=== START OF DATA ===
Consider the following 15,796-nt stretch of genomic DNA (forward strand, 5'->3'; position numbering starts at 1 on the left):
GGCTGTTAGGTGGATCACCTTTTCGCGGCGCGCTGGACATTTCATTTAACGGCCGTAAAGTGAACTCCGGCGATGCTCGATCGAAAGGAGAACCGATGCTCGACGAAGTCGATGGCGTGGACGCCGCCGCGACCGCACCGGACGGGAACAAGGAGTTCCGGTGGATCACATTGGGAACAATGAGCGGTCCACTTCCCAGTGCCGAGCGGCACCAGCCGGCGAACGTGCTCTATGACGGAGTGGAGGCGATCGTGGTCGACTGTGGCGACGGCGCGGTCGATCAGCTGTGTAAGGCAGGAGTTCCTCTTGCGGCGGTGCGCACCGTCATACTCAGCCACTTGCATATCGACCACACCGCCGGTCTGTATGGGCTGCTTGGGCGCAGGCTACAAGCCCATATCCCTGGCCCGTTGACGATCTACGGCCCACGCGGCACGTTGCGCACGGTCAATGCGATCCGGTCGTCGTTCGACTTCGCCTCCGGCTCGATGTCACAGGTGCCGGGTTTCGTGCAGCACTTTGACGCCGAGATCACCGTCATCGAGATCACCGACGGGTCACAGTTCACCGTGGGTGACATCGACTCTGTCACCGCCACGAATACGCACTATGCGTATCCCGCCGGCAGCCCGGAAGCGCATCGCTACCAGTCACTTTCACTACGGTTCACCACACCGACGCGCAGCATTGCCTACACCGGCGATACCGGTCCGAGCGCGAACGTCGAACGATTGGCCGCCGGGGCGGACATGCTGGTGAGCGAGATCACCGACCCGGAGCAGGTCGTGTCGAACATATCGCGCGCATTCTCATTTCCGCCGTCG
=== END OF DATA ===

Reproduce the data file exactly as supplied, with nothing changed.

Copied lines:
Consider the following 15,796-nt stretch of genomic DNA (forward strand, 5'->3'; position numbering starts at 1 on the left):
GGCTGTTAGGTGGATCACCTTTTCGCGGCGCGCTGGACATTTCATTTAACGGCCGTAAAGTGAACTCCGGCGATGCTCGATCGAAAGGAGAACCGATGCTCGACGAAGTCGATGGCGTGGACGCCGCCGCGACCGCACCGGACGGGAACAAGGAGTTCCGGTGGATCACATTGGGAACAATGAGCGGTCCACTTCCCAGTGCCGAGCGGCACCAGCCGGCGAACGTGCTCTATGACGGAGTGGAGGCGATCGTGGTCGACTGTGGCGACGGCGCGGTCGATCAGCTGTGTAAGGCAGGAGTTCCTCTTGCGGCGGTGCGCACCGTCATACTCAGCCACTTGCATATCGACCACACCGCCGGTCTGTATGGGCTGCTTGGGCGCAGGCTACAAGCCCATATCCCTGGCCCGTTGACGATCTACGGCCCACGCGGCACGTTGCGCACGGTCAATGCGATCCGGTCGTCGTTCGACTTCGCCTCCGGCTCGATGTCACAGGTGCCGGGTTTCGTGCAGCACTTTGACGCCGAGATCACCGTCATCGAGATCACCGACGGGTCACAGTTCACCGTGGGTGACATCGACTCTGTCACCGCCACGAATACGCACTATGCGTATCCCGCCGGCAGCCCGGAAGCGCATCGCTACCAGTCACTTTCACTACGGTTCACCACACCGACGCGCAGCATTGCCTACACCGGCGATACCGGTCCGAGCGCGAACGTCGAACGATTGGCCGCCGGGGCGGACATGCTGGTGAGCGAGATCACCGACCCGGAGCAGGTCGTGTCGAACATATCGCGCGCATTCTCATTTCCGCCGTCG